I was thinking about this myself. It’s a daunting task, to be sure, but I think it would be possible to set some standards and highlight those that meet them. While the upfront work would be hard, doing so would likely lead to fewer support requests here in the forum. Maybe someone like @sethm who has created themes has ideas?
Just adding some things. I’m not a theme developer, so this might be obvious to those who do.
I’ve started to put together a Hugo version of the Wordpress “theme unit tests,” which are a variety of basic and edge-case pieces of content meant to test the versatility of a theme.
Thinking out loud here, but perhaps, with that there could be a repo of a sample site (I’ve already started one for my own work, and note there’s a basic example for theme display), and with that Hugo instance, there could be a checklist that shows:
Community Review, using the unit test content and a general review of the code with standards like
archetypes in place
more stuff here
Run a Hugo benchmark command for build-performance.
I really like the main features of Hugo and want to use it regularly to build websites. The main barrier is assessing theme quality. I am definitely planning on building my own themes, but for quick website builds I would love to be able to trust some of the designs up.
I like the suggestion @budparr has of specifying a relevant list of tests/questions that can be applied to each theme. We could have some place to put the reviews for each theme and developers could add to the list when they’ve had enough experience with the theme.
I could give a run-down of the “MDL” and “Landing Page” themes at this point. (^-^)
Perhaps the easiest way to do this would be to add some combination of the following to the themes page:
(1) a voting mechanism;
(2) a meter tracking github forks and stars of each theme’s repo;
(3) a place to comment on themes, e.g. a link to a sticky forum post about the theme or a Quora/Stack Exchange -style page for each post.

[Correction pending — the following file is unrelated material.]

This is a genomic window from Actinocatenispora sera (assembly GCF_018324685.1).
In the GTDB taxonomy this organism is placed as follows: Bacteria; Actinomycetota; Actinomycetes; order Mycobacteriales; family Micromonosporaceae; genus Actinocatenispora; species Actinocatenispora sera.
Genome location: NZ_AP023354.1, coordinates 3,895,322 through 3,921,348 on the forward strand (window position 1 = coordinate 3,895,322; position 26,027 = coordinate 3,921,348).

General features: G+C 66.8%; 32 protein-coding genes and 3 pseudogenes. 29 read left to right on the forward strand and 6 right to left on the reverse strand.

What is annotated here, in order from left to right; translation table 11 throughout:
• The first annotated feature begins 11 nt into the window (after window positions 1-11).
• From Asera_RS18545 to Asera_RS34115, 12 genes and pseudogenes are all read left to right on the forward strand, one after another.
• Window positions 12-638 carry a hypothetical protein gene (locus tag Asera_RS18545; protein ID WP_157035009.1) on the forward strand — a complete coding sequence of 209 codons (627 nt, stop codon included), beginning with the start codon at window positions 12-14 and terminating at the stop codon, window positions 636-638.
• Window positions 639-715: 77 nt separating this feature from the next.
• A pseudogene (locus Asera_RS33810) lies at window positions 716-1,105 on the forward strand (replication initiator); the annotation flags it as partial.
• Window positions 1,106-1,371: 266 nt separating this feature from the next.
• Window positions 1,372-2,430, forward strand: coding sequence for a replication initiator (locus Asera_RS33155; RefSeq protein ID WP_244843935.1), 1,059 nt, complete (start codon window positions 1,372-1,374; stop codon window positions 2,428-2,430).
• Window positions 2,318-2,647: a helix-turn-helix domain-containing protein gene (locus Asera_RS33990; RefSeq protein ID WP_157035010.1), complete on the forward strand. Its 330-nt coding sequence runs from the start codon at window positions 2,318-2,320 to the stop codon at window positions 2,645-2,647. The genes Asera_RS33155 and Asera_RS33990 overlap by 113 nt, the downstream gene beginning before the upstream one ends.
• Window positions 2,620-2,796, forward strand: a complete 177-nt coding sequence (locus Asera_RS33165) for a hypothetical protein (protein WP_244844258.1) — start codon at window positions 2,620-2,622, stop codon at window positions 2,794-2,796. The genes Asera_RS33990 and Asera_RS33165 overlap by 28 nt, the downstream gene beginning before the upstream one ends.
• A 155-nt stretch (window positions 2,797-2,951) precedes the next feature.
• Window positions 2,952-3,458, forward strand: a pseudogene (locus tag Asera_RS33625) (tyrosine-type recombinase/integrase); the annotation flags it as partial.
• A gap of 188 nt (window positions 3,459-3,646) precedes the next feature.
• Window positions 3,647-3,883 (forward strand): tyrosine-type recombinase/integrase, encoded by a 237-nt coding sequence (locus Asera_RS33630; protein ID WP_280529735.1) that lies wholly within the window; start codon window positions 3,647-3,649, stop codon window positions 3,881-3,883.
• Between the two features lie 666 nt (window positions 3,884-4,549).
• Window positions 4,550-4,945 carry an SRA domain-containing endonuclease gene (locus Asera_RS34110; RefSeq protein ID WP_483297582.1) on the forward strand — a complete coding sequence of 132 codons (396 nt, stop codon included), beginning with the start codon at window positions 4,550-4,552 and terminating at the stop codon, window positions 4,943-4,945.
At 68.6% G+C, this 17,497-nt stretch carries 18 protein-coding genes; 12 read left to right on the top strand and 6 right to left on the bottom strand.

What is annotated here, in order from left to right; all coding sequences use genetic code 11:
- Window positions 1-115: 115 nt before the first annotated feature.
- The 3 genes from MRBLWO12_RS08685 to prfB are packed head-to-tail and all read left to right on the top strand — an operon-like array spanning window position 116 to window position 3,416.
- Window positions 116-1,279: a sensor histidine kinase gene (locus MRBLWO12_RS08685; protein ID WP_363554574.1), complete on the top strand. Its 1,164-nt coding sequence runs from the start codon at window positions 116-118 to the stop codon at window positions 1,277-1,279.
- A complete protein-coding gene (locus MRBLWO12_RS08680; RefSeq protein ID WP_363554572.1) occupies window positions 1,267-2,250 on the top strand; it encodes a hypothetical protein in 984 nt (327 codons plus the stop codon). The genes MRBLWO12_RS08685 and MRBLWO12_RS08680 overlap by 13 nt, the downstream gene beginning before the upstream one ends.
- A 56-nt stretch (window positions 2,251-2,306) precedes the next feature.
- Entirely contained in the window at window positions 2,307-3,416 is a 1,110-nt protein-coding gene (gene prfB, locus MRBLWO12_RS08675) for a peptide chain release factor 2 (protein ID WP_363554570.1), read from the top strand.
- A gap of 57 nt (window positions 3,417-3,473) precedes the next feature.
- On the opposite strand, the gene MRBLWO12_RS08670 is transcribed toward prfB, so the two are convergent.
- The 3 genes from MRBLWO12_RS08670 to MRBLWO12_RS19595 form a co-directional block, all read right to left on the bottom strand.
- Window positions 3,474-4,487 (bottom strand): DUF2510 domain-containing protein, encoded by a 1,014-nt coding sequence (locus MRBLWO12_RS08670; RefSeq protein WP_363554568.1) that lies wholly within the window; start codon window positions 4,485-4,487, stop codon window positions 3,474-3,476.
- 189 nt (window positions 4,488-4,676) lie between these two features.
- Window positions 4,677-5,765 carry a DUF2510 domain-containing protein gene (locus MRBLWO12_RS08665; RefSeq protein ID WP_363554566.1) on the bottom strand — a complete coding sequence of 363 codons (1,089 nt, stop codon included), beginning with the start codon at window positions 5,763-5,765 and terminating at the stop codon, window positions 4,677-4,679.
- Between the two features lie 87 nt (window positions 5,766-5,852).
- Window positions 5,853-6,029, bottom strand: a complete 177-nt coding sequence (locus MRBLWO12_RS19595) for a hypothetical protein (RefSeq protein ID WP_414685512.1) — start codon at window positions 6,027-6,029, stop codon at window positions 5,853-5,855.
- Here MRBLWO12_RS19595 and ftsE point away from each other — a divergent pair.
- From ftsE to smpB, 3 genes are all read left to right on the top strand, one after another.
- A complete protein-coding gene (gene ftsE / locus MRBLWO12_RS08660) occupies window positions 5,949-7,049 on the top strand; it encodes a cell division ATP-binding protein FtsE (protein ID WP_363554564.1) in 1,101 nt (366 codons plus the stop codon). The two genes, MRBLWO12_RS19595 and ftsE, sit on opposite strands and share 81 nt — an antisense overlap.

I see the importance of quick webpages, but wonder the added values of testing this upfront. There are a lot of variables that go into Hugo’s performance and external tests, ranging from the kind of content, amount of content, to where you deploy the website and whether you incorporate external libraries (disqus etcetera).
Performing those two kinds of tests as a grade for a theme might give more confusion and disappointment with Hugo in general. At least, I can see topics springing up about “why is my Hugo so slow, the theme should built in x ms” etcetera.
Those two tests also implicitly favour lightweight and simple themes. I don’t know if we should give a penalty to more complex themes that took considerably more amount of time to develop. It might give people an odd incentive to port over lightweight and simplistic themes if those rank well.
@Jura - you make valid points. I didn’t elaborate it on it much, but I was only suggesting a set of minimal standards, and not that all themes should have to go through them, but if they meet the standard, they get singled out for better placement.
I do client work, so I know well the tyranny of these tests that favor an unreal minimalism (Note, I didn’t mention Google’s pagespeed test, which is among the worst, and mostly just silly), and I did not mean to imply a test would be for things that have nothing to do with the theme, like deployment considerations.
However, the tests I mentioned help make sure one is following best practices. HTML proofer just makes sure there’s nothing broken. The others contain information that a subset of which could be created to say to users that a theme has a certain level of integrity. Webpagetest alone (currently the gold standard for performance evaluation) can tell us if a theme is missing files, like icons, if it’s loading a lot of scripts in a non-performant manner, and that sort of thing.
And, I didn’t mention it, but I think as a community, we should encourage best practices in accessibility. Again, only supporting the the good ones, not penalizing the others.
Nothing wrong with that. There’s good information in there. The silliness is that they gameify it with scoring, yet the scoring itself can be a bit arbitrary and a high score isn’t necessarily an indication of a good website.